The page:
7 Easy Tips for Improving Your Run Training


, by Nick Bester

Photography by: peoplemages.com

The New Year is here and it’s a great opportunity for us to reset and most importantly refresh our training. There are always smarter ways to train and we want to be as productive as possible. Here are some of my top running tips to help you train smart and remain motivated throughout this year:

Add structure to your training (or follow a plan)

By adding structure to your training, your rate of improvement will increase drastically. If you’re able to afford a running coach, then do it - I couldn’t recommend it more highly - as this can often help take your running to the next level. If a coach is out of your budget, you can follow training plans.

RELATED: Strava has Training Plans for all major race distances

Coaches or training plans will help you come up with a purpose in the way you approach your training. Try not run the same distance and pace, day in and day out, without adding variety to your training - there are much smarter ways to be productive. The golden rule, as always, is to keep the hard days hard and the easy days easy. If you’re really not sure where to start with your structure, get in touch and we can try to help you.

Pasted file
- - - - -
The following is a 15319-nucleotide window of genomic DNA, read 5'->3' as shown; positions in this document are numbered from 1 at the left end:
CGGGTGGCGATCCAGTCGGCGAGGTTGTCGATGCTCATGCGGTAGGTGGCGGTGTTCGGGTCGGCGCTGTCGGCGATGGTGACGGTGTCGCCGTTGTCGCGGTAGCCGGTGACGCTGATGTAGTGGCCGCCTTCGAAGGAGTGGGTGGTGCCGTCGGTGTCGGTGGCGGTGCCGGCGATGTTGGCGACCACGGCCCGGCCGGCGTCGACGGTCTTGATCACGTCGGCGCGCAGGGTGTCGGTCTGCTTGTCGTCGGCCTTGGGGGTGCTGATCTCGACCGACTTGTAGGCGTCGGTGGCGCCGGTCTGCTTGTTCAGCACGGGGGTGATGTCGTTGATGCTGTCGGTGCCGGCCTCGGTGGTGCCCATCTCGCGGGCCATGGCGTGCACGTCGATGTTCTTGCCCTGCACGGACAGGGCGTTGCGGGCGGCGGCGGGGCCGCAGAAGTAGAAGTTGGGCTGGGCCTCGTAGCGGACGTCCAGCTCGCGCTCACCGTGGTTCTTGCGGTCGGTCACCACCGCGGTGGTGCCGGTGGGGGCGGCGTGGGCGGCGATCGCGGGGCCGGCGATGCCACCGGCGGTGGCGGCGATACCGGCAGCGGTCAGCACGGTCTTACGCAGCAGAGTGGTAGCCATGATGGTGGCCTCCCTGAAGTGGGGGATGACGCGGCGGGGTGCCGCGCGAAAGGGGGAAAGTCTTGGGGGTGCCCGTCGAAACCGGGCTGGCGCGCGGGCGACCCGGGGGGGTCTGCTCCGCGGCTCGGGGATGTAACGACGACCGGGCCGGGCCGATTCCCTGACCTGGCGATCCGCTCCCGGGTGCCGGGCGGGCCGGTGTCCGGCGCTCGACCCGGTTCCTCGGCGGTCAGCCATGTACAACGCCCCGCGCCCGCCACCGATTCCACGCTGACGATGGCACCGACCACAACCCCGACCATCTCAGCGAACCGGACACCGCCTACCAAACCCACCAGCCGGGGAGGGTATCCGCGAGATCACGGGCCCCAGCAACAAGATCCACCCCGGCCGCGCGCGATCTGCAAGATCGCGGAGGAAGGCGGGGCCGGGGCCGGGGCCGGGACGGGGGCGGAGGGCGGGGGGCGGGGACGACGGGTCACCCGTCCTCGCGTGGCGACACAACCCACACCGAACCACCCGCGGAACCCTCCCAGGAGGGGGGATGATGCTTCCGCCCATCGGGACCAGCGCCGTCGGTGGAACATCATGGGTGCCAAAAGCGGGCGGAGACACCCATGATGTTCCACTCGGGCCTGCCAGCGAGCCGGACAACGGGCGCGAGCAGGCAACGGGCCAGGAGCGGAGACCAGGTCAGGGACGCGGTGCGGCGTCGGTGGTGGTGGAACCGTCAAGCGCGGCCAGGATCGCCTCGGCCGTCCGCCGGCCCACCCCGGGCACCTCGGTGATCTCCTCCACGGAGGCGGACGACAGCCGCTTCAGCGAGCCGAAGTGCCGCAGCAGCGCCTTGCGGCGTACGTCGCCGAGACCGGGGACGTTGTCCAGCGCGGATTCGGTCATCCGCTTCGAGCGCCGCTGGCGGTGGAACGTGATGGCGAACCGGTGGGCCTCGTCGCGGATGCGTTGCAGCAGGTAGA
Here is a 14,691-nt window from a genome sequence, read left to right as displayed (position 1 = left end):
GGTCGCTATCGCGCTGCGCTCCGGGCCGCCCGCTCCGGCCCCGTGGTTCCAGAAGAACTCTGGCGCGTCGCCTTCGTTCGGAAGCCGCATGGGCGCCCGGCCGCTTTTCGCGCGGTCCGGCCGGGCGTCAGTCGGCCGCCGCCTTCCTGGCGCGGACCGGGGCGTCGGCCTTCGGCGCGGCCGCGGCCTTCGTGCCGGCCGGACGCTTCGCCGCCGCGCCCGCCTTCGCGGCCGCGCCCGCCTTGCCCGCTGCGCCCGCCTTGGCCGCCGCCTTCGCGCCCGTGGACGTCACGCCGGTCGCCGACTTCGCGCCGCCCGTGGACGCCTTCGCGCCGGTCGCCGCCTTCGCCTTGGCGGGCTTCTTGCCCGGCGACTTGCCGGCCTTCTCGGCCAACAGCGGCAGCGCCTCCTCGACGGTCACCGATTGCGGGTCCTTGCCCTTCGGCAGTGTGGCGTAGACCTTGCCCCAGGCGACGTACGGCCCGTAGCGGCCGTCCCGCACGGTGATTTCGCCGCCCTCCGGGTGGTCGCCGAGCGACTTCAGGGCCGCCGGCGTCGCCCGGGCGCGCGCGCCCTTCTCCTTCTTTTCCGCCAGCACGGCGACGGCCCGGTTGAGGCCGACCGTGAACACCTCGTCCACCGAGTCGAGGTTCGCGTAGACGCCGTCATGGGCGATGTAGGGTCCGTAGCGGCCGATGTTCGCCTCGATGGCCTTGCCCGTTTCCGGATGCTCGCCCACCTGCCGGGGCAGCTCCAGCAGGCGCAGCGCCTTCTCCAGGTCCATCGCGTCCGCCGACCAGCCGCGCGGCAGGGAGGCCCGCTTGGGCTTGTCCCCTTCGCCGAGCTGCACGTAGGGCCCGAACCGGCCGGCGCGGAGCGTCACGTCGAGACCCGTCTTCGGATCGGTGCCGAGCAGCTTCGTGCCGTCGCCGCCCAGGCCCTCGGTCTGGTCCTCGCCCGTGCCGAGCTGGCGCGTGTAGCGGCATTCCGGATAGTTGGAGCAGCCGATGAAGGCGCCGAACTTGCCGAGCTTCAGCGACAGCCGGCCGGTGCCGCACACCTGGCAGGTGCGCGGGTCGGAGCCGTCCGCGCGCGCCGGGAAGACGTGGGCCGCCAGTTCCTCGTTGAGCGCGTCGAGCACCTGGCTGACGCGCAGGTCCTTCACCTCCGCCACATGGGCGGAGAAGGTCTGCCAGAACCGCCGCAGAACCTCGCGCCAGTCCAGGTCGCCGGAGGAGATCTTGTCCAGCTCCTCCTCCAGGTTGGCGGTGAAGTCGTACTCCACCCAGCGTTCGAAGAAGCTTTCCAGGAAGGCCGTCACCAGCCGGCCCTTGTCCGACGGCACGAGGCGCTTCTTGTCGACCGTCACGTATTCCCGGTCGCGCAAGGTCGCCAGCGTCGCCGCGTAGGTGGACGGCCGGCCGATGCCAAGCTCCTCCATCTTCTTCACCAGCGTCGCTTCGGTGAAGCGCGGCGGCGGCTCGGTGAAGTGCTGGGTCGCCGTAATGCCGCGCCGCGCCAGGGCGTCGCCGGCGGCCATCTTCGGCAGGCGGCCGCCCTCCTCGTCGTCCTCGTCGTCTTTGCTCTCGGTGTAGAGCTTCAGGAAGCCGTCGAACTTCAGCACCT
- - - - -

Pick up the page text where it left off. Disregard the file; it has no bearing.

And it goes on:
Track your training and make notes for analysis

Strava is a quick and easy way for seamlessly tracking your training. It’s as simple as starting your watch or running app, going for a run, finishing it and watching it automatically upload. Strava gives great insight into your training but it’s equally as important for you to make notes on what you have done. You can note things like: how you felt, detailed splits times, what shoes you ran in etc. Basically, use Strava as a personal training diary. This is hugely valuable for when it comes to points in your own running journey where you want to look back at the times you performed best.  It’s quick, easy and all in one place.

Photography by: Jacob Lund

For example, I hit my best levels around two years ago, and I often go back and look at exactly what I did back then in order to try and reach those levels and raise the bar even higher. At the time, I didn't realize just how valuable it was to track my training in detail, but now I do.

Get a Tracking Device that works best for you and follow Built Workouts